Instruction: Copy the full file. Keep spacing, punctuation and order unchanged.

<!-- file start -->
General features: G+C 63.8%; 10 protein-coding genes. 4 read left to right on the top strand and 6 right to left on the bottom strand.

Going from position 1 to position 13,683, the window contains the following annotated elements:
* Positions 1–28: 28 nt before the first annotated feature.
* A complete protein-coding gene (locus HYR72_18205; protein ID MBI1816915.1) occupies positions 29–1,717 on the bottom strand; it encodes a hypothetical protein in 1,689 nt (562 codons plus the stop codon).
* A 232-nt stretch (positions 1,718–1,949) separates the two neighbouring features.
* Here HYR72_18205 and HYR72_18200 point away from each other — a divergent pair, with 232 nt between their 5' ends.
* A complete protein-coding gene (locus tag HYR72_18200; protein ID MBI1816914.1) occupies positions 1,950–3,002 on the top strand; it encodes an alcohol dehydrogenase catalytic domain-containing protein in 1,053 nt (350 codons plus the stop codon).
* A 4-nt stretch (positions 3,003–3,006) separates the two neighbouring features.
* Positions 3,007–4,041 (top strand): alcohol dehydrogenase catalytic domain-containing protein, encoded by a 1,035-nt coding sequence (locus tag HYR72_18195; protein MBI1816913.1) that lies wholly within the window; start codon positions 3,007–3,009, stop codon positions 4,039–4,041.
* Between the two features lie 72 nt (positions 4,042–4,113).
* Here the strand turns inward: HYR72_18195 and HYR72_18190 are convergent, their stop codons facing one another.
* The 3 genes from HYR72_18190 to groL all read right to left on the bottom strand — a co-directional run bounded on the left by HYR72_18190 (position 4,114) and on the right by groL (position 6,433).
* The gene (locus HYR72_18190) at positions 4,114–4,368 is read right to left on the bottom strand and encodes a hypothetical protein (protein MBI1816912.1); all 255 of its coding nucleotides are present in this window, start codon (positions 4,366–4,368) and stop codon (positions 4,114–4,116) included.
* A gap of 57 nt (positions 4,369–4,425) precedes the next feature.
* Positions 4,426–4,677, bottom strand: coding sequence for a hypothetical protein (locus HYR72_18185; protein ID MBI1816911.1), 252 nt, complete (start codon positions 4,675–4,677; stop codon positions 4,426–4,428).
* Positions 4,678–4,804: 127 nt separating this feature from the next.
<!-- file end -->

General features: G+C 63.8%; 10 protein-coding genes. 4 read left to right on the top strand and 6 right to left on the bottom strand.

Going from position 1 to position 13,683, the window contains the following annotated elements:
* Positions 1–28: 28 nt before the first annotated feature.
* A complete protein-coding gene (locus HYR72_18205; protein ID MBI1816915.1) occupies positions 29–1,717 on the bottom strand; it encodes a hypothetical protein in 1,689 nt (562 codons plus the stop codon).
* A 232-nt stretch (positions 1,718–1,949) separates the two neighbouring features.
* Here HYR72_18205 and HYR72_18200 point away from each other — a divergent pair, with 232 nt between their 5' ends.
* A complete protein-coding gene (locus tag HYR72_18200; protein ID MBI1816914.1) occupies positions 1,950–3,002 on the top strand; it encodes an alcohol dehydrogenase catalytic domain-containing protein in 1,053 nt (350 codons plus the stop codon).
* A 4-nt stretch (positions 3,003–3,006) separates the two neighbouring features.
* Positions 3,007–4,041 (top strand): alcohol dehydrogenase catalytic domain-containing protein, encoded by a 1,035-nt coding sequence (locus tag HYR72_18195; protein MBI1816913.1) that lies wholly within the window; start codon positions 3,007–3,009, stop codon positions 4,039–4,041.
* Between the two features lie 72 nt (positions 4,042–4,113).
* Here the strand turns inward: HYR72_18195 and HYR72_18190 are convergent, their stop codons facing one another.
* The 3 genes from HYR72_18190 to groL all read right to left on the bottom strand — a co-directional run bounded on the left by HYR72_18190 (position 4,114) and on the right by groL (position 6,433).
* The gene (locus HYR72_18190) at positions 4,114–4,368 is read right to left on the bottom strand and encodes a hypothetical protein (protein MBI1816912.1); all 255 of its coding nucleotides are present in this window, start codon (positions 4,366–4,368) and stop codon (positions 4,114–4,116) included.
* A gap of 57 nt (positions 4,369–4,425) precedes the next feature.
* Positions 4,426–4,677, bottom strand: coding sequence for a hypothetical protein (locus HYR72_18185; protein ID MBI1816911.1), 252 nt, complete (start codon positions 4,675–4,677; stop codon positions 4,426–4,428).
* Positions 4,678–4,804: 127 nt separating this feature from the next.